“Quiet quitting is when employees make a concerted decision to perform their duties exactly according to their work contract, but they're actually not giving their full commitment, so employers aren't getting discretionary effort, innovation and loyalty — and employees are disengaged," Steve Pemberton, chief HR officer at Workhuman, explains to Benefits Canada.
"Quiet quitting is a culture killer and can lead to more significant HR issues, such as lack of retention and increased recruiting costs. The real threat to employers is that, if left unaddressed, employees who are quietly quitting may move from being passively to actively disengaged and encourage their co-workers to do the same," he continues.
"Some signs of 'quiet quitting' are unexplained absences and turnover. Other signs are more subtle, such as turning off a camera during video-conferencing meetings or when employees aren't actively participating. But he acknowledges many of the signs aren't always detectable early on, which is why employers should survey, assess and review their workforce," Pemberton describes.
Designing an Employee Engagement program takes time because it has to fit the company's culture and the employees' needs with the employers' resources. Still, these are the 13 best practices for engaged and loyal employees according to Employee Recognition expert company Nectar. Try them and avoid 'quiet quitting' and 'career cushioning' within your teams!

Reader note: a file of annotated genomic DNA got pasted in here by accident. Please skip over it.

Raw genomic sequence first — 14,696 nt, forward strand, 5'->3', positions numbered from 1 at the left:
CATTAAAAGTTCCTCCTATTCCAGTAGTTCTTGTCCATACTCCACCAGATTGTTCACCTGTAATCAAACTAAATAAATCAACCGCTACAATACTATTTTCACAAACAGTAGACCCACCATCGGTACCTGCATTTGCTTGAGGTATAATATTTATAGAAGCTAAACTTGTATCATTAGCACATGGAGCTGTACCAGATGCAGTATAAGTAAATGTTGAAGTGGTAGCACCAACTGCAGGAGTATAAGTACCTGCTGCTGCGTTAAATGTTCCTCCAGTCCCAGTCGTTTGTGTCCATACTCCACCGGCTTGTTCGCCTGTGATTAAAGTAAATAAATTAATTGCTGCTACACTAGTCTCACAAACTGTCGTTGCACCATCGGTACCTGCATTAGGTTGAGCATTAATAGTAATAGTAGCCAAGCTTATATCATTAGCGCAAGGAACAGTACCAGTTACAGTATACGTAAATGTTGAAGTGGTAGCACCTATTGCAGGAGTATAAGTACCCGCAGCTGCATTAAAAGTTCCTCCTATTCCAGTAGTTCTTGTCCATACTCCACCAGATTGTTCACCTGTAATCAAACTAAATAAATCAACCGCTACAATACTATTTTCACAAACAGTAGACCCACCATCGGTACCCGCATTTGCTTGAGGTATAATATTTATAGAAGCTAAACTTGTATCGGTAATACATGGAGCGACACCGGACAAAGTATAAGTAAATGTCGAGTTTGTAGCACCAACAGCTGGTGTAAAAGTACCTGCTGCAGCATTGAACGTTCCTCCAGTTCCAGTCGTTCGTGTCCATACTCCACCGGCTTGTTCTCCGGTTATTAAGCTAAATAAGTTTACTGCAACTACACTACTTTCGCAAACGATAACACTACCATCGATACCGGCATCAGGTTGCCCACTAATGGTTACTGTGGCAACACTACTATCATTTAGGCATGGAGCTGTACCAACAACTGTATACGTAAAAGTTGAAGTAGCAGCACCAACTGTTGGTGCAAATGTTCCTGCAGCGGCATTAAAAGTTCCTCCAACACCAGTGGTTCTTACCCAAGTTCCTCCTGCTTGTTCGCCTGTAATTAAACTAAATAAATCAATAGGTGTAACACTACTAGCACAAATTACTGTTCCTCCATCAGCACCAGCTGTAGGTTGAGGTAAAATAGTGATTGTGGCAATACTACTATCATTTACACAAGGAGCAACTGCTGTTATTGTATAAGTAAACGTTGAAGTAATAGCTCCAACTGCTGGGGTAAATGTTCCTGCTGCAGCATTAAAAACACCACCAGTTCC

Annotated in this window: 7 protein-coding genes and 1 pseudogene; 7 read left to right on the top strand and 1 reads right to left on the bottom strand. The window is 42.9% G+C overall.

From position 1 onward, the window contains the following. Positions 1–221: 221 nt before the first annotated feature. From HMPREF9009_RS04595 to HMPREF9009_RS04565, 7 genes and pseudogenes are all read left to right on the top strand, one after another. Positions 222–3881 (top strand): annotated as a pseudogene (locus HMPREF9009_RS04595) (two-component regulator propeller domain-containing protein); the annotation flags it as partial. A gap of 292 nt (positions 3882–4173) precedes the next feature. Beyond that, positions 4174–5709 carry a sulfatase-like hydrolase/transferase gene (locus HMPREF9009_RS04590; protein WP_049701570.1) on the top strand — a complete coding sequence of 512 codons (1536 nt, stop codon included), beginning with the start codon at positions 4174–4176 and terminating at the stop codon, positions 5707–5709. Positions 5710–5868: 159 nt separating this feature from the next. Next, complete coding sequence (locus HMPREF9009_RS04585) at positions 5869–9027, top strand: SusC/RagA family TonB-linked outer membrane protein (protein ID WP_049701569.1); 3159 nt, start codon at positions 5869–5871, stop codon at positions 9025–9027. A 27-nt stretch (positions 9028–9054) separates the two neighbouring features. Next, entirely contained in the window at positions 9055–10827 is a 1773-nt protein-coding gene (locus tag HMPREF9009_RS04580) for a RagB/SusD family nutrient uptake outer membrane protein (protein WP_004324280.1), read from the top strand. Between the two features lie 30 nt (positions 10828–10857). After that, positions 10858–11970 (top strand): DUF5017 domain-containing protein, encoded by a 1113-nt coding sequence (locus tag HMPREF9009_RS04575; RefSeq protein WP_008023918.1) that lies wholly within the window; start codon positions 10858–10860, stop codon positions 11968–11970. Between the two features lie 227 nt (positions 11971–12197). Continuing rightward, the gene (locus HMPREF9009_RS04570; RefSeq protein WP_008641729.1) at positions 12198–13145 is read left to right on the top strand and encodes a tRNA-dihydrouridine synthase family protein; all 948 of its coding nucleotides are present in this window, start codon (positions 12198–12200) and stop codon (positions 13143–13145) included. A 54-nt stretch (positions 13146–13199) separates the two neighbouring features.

- Gather and act on employee feedback
- Recognize and appreciate frequently
- Offer incentives and perks
- Create a positive, safe work environment
- Trust and empower your people
- Be a loyal manager
- Align employees with your company vision
- Remove uncertainty
- Be Human-centric instead of profit-centric
- Resolve disputes
- Open lines of communication
- Invest in their development
- Offer a flexible work schedule
Have you witnessed 'Quiet Quitting' in your company? Tell us how you or the HR department address this issue in the comments.
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